The title of this piece may seem irreverent or even crude. When I first heard it, I thought so. I still do. But I've been working in children's policy for more than 20 years, including in the U.S. Senate, and the number of high level policy experts and communications specialists who have rebuffed me -- point blank -- that poverty is simply not "sexy" enough to "sell" to the American public is astounding.
They do have a point in one sense. Poverty itself is not "sexy". It is devastating, cyclical, paralyzing, and utterly demoralizing. I, as a middle class American, can never know what it is really like to grow up in a family or community engulfed in inter-generational poverty. We cannot preach Horatio Alger to people who are stuck in poverty's deadly cycle.
The Annie E. Casey Foundation released a new report on children's poverty. According to the report, one in five children now lives in poverty, up from 17% in 2000. This is an increase of 2.4 million children living in poverty. These are not just statistics. They are real children, waking up hungry, living under extreme stress, going to school tired and unable to concentrate, living in communities people would rather not see. This is children suffering. With no end.
The closest thing we have to truly addressing the all-encompassing vortex of poverty is the Harlem Children's Zone, a geographically based system of comprehensive supports and program for children and families from pre-natal through college. Nothing else even comes close. Have you seen the game "Whack a Mole"? Every time you hit a mole, another pops up? The Harlem Children's Zone takes away the ever-popping moles. Because that is the only way to really change the trajectory of low-income children's lives. It can't be done piecemeal, whack a mole here, whack a mole there. The Obama administration has attempted to replicate this with its Promise Neighborhoods initiative, a good start. But not enough communities have enough funding.
The administration also recently released its final guidelines on its Race to the Top Early Learning Challenge. This is a good program, and will provide funding to states to improve programs for low-income children ages 0-5. In 2009, the Obama administration had proposed $8 billion for this initiative. Long-term research shows that for every dollar spent, these investments save between $7 and $17 over time in remedial education, child welfare and criminal justice system costs. But the funding is now down to $500 million and expected to be awarded to perhaps 5-8 states. Secretary Duncan said that the funding is going to high-performing states. But what about the children in the low-performing states? Meanwhile, programs like Head Start and child care, for the neediest of American children, face the annual appropriations chopping block, again.
How can this be? Why are policymakers not pounding their podiums about what is happening to poor children in this country? Is it really because the issue is not "sexy" enough? Why are we all so afraid to say the word -- poverty? Does "working class families" play better? Maybe it is less threatening. Maybe it gets more votes. But one in five children in this country lives in a family that is below the poverty level. What will happen to these children? Cutting funding for programs to help them will be a blip on the deficit radar screen. Yet it is actually under consideration on Capitol Hill.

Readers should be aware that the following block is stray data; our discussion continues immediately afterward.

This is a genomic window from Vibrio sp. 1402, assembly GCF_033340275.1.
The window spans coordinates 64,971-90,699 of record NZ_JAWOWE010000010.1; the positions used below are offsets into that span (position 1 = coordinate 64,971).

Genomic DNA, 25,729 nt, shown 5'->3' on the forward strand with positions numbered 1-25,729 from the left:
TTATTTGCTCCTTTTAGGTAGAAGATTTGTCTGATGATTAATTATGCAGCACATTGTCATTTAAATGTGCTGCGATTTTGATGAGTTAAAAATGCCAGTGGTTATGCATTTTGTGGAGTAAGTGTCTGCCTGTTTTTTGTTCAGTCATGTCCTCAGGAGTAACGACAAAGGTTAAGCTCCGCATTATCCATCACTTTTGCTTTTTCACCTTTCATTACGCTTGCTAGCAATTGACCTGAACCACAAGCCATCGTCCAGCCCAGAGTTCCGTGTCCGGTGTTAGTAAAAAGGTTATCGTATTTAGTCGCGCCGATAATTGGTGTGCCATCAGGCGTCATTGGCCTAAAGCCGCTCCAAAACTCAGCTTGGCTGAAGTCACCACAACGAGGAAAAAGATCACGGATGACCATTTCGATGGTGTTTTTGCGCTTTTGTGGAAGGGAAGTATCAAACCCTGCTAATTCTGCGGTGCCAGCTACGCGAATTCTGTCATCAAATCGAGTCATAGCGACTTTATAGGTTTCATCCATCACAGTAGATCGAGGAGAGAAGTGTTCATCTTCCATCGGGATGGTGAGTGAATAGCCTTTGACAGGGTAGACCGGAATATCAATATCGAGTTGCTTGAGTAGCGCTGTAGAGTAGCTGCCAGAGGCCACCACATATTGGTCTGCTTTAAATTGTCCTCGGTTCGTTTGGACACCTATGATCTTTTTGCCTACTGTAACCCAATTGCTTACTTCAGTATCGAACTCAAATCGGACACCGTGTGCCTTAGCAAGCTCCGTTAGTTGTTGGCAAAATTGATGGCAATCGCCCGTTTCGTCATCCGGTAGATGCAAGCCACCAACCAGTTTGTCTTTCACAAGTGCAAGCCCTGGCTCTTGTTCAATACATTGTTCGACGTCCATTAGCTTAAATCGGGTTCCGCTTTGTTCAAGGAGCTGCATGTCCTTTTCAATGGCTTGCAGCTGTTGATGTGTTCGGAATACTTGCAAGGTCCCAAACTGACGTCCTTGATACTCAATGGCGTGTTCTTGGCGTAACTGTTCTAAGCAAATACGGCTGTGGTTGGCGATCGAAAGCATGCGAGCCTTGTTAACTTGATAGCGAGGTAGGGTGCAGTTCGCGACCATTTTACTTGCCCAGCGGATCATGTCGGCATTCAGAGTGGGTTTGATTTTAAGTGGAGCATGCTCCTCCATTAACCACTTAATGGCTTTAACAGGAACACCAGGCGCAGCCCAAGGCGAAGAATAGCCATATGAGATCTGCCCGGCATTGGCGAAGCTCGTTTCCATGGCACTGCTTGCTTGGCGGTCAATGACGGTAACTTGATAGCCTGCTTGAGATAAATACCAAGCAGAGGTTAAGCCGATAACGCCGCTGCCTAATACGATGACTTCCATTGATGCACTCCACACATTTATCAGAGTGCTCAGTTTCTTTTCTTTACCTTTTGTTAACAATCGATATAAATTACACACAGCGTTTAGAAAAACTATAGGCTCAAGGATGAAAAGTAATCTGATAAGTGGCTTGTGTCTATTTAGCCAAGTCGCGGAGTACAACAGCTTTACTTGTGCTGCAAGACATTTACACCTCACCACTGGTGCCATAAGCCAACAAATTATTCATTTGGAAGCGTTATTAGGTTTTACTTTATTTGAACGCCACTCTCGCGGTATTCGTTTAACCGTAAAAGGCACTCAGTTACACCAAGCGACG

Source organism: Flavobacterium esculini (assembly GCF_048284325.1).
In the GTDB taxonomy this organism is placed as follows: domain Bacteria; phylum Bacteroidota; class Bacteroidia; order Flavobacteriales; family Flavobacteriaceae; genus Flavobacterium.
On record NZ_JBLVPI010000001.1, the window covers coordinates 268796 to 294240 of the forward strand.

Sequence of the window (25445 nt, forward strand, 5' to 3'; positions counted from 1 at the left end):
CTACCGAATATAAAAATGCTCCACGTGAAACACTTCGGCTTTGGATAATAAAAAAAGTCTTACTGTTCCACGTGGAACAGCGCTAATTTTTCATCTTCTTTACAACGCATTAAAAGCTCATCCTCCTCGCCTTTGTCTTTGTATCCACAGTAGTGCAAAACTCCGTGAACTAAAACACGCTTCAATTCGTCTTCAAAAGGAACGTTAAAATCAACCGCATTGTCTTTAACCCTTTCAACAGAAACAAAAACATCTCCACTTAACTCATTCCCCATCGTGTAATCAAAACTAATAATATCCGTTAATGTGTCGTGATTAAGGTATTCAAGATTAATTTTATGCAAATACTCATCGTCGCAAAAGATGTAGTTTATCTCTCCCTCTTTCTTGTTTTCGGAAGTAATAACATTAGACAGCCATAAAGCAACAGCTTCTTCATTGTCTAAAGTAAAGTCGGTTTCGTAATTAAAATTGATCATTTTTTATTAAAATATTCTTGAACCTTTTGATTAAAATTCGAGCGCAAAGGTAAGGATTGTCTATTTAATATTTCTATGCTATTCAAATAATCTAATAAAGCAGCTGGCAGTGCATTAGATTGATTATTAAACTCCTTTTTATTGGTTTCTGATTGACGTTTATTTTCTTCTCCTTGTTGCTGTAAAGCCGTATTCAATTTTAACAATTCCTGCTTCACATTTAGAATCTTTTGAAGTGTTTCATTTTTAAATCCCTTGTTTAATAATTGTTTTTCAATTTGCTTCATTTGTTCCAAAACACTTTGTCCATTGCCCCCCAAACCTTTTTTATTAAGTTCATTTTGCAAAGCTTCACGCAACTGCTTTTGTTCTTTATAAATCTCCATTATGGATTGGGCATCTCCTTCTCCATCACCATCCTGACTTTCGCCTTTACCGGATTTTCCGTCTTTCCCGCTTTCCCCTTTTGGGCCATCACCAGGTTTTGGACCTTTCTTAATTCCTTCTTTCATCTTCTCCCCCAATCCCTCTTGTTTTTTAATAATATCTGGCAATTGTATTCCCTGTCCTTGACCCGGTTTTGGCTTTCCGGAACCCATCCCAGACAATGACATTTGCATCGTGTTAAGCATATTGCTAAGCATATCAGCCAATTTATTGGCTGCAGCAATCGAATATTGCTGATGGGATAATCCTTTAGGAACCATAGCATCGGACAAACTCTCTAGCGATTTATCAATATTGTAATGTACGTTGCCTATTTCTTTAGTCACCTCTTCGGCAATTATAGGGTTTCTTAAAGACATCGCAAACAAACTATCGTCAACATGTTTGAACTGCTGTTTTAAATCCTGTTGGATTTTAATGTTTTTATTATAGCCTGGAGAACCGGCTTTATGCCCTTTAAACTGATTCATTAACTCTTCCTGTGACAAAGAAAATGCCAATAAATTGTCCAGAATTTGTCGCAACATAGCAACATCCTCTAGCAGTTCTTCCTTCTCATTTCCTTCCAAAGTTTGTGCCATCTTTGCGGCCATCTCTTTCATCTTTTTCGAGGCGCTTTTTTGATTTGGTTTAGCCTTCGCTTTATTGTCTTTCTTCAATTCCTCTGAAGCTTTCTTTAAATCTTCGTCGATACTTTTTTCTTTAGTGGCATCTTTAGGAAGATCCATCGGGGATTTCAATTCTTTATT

The unbearable, relentless realities of poverty should be broadcasted loudly and stridently by every policymaker, media figure, and news organization with a public platform in this country, every single day, until something significant, something meaningful changes. You are only a child once. In today's world, one in five children is poor, one in four is hungry, and 8 million remain uninsured. We must fight for Medicaid, early childhood care, education, nutrition. Without these necessities, children will not become who they were born to be. Some will even die.
That is not rhetoric. And it is happening in the United States.
We should demand that our politicians conduct "poverty tours" like Bobby Kennedy, who said in 1968, "I have seen children in Mississippi -- here in the United States -- with a gross national product of $800 billion dollars -- I have seen children in the Delta area of Mississippi with distended stomachs, whose faces are covered with sores from starvation, and we haven't developed a policy so we can get enough food so that they can live, so that their children, so that their lives are not destroyed, I don't think that's acceptable in the United States of America and I think we need a change."
Geoffrey Canada, President of the Harlem Children's Zone, saw what was needed in Harlem and did something about it. Suddenly, as we have been in recession, jobs and the economy are top priorities. But for far too many poor children, there has never been another reality.
Can it be that poverty is simply not "sexy" enough to capture the attention of the American public? Go visit an impoverished community and see what you think. See if you think the children and families there can withstand a cut in food stamps or health care or child care or preschool funding or teachers. See if you think a piecemeal program here or there will truly change the lives of children. Is the issue not "sexy" enough for you?
We're better than that.
Tell your member of Congress. We are better than that. Funding for children must not be cut. Children must be held harmless. Those who can afford it most should contribute to deficit reduction, not those who can afford it least, and certainly not children whose very future hangs in the balance.
Poverty is most definitely not "sexy". It is devastating. We must stop avoiding it. We must act upon it. Now.
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